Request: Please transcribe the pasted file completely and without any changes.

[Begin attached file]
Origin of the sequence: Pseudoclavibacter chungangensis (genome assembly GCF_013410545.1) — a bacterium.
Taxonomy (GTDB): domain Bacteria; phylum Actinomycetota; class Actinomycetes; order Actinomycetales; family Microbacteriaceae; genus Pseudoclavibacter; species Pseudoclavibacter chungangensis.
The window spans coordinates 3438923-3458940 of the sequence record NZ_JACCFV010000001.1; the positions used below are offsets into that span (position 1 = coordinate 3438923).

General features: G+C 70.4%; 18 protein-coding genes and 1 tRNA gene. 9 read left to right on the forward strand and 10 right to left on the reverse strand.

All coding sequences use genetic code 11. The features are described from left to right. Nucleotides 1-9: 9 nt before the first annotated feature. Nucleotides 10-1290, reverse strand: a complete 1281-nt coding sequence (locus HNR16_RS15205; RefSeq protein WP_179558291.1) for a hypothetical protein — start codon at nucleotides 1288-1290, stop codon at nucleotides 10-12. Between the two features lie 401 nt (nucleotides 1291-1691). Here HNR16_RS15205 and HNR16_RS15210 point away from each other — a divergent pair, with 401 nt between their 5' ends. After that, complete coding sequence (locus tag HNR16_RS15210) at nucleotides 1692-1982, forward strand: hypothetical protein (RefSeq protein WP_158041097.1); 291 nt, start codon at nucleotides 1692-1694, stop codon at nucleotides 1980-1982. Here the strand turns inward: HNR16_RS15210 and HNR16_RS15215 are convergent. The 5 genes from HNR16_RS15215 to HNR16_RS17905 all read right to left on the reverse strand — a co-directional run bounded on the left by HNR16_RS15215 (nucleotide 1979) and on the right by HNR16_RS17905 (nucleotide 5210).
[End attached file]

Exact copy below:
Origin of the sequence: Pseudoclavibacter chungangensis (genome assembly GCF_013410545.1) — a bacterium.
Taxonomy (GTDB): domain Bacteria; phylum Actinomycetota; class Actinomycetes; order Actinomycetales; family Microbacteriaceae; genus Pseudoclavibacter; species Pseudoclavibacter chungangensis.
The window spans coordinates 3438923-3458940 of the sequence record NZ_JACCFV010000001.1; the positions used below are offsets into that span (position 1 = coordinate 3438923).

General features: G+C 70.4%; 18 protein-coding genes and 1 tRNA gene. 9 read left to right on the forward strand and 10 right to left on the reverse strand.

All coding sequences use genetic code 11. The features are described from left to right. Nucleotides 1-9: 9 nt before the first annotated feature. Nucleotides 10-1290, reverse strand: a complete 1281-nt coding sequence (locus HNR16_RS15205; RefSeq protein WP_179558291.1) for a hypothetical protein — start codon at nucleotides 1288-1290, stop codon at nucleotides 10-12. Between the two features lie 401 nt (nucleotides 1291-1691). Here HNR16_RS15205 and HNR16_RS15210 point away from each other — a divergent pair, with 401 nt between their 5' ends. After that, complete coding sequence (locus tag HNR16_RS15210) at nucleotides 1692-1982, forward strand: hypothetical protein (RefSeq protein WP_158041097.1); 291 nt, start codon at nucleotides 1692-1694, stop codon at nucleotides 1980-1982. Here the strand turns inward: HNR16_RS15210 and HNR16_RS15215 are convergent. The 5 genes from HNR16_RS15215 to HNR16_RS17905 all read right to left on the reverse strand — a co-directional run bounded on the left by HNR16_RS15215 (nucleotide 1979) and on the right by HNR16_RS17905 (nucleotide 5210).